Swallowing Disorders (Dysphagia)


Swallowing is a complex process. It begins in your throat, and it ends as food or liquid is pushed into your stomach. A problem at any step along the way can make swallowing hard for you.


Swallowing disorders can be caused by a wide range of issues. You may have a problem chewing, which causes you to swallow large pieces of food. You may have a problem with the muscles of your esophagus (that's the tube food and liquids pass through on the way to your stomach). You could have a tumor, scar tissue or other problem causing a blockage in this tube. Down lower, your esophageal sphincter (the muscular ring that lets food and liquid pass into your stomach) may not work properly. And, you could have weakness in the muscles of your throat. In many people, this weakness is linked to a neurological problem. A disorder such as multiple sclerosis or Parkinson's disease can cause it. So can a stroke or a spinal cord injury.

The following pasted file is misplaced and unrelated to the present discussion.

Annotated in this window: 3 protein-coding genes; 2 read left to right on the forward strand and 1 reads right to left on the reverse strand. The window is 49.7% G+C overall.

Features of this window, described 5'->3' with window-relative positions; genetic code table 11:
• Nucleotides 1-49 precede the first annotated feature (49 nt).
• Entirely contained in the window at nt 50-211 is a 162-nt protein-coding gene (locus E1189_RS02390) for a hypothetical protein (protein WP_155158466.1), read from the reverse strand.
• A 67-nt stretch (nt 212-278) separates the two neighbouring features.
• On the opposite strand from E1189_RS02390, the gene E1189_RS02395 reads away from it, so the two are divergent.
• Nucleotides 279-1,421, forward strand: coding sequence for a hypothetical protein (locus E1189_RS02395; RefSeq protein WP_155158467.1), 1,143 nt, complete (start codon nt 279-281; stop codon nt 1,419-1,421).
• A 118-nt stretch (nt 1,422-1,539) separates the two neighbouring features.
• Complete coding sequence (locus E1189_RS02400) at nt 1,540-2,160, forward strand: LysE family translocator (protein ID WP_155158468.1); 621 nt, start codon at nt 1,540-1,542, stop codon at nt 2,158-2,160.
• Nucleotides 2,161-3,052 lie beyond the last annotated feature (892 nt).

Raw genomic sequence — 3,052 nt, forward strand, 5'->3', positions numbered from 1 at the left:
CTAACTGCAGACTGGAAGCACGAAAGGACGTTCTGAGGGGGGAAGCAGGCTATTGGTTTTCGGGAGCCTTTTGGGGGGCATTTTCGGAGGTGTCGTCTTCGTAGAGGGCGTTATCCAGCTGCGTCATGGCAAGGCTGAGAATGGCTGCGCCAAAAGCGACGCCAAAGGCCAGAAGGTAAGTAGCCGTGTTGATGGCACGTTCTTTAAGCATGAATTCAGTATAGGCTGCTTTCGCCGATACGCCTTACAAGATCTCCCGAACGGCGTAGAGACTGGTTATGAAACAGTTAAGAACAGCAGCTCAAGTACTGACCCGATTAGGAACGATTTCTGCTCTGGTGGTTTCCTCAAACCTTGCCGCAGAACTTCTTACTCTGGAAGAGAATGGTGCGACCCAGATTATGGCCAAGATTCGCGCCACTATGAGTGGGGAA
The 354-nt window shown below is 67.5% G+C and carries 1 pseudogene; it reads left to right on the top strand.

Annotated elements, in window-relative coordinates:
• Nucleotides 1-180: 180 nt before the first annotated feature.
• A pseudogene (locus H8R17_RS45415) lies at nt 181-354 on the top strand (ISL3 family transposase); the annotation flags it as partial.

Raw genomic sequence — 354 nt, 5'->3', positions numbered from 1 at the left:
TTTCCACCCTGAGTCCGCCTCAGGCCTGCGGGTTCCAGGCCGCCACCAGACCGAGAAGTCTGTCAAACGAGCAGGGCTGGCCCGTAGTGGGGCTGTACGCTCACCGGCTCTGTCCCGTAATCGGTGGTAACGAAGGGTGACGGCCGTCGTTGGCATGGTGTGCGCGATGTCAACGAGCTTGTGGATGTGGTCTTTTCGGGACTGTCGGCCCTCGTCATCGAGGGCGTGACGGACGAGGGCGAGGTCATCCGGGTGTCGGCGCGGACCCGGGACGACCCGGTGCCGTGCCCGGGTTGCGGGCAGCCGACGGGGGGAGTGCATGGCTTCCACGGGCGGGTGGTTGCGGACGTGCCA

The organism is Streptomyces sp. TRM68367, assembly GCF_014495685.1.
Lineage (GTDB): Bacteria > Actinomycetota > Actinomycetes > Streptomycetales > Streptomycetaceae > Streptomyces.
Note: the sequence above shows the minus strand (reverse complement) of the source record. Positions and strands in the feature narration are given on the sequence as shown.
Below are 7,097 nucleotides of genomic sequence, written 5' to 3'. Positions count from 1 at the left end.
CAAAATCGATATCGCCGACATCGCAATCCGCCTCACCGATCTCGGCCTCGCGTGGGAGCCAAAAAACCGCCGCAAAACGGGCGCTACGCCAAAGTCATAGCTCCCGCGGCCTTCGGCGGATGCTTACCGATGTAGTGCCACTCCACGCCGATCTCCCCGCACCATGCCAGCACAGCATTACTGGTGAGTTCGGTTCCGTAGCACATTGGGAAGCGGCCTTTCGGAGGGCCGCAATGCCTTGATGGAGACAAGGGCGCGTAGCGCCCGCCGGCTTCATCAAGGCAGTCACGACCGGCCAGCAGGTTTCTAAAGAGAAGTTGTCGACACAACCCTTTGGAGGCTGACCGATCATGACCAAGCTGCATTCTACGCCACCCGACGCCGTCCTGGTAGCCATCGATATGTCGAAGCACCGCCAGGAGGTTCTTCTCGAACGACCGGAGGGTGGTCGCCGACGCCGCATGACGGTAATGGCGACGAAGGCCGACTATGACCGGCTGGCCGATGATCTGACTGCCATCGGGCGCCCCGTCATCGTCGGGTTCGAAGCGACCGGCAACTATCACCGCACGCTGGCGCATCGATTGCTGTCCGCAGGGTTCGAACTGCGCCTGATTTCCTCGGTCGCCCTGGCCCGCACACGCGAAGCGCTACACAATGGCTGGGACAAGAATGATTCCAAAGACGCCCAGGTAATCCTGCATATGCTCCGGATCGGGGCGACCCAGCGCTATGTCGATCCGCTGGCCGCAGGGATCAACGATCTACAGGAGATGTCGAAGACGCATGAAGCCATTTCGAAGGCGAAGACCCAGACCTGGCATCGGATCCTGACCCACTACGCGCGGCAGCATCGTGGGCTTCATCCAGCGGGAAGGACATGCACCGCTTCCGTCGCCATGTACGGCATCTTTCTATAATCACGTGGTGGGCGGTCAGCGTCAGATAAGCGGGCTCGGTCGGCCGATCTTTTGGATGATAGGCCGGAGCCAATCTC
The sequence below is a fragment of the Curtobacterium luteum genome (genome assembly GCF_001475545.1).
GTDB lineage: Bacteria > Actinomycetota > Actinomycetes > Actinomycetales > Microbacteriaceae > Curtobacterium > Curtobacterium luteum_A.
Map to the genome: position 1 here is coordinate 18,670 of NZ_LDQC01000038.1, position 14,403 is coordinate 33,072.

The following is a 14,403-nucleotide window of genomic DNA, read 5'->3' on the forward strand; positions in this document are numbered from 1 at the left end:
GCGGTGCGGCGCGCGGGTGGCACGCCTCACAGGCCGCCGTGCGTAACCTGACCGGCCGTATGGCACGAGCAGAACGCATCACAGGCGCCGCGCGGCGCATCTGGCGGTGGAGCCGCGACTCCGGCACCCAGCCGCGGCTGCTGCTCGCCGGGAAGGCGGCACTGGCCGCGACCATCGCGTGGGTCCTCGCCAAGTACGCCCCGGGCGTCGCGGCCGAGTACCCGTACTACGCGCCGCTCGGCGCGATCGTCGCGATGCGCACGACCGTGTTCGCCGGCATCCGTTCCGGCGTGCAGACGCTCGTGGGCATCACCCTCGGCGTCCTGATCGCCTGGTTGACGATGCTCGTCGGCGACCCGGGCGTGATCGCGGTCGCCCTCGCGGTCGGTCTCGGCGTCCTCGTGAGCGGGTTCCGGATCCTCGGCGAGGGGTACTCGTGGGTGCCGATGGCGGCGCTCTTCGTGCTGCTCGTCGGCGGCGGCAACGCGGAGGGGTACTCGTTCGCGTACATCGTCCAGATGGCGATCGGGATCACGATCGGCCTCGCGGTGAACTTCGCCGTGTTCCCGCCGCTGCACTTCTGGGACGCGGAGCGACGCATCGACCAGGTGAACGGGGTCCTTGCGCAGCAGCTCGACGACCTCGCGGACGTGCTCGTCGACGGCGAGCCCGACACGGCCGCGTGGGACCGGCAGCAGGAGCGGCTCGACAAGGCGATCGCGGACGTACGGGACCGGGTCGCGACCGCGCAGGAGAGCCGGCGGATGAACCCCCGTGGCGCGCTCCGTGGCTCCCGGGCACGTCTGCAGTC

Swallowing disorder symptoms can include coughing and gagging. You may drool. You may feel like food gets stuck in your throat or chest. It may hurt to swallow. You may have heartburn, and your voice may be hoarse. You may bring food back up when you eat. You may not be able to swallow.


Treatment depends on the reason for your swallowing difficulty. Your healthcare provider can create a plan that's right for you.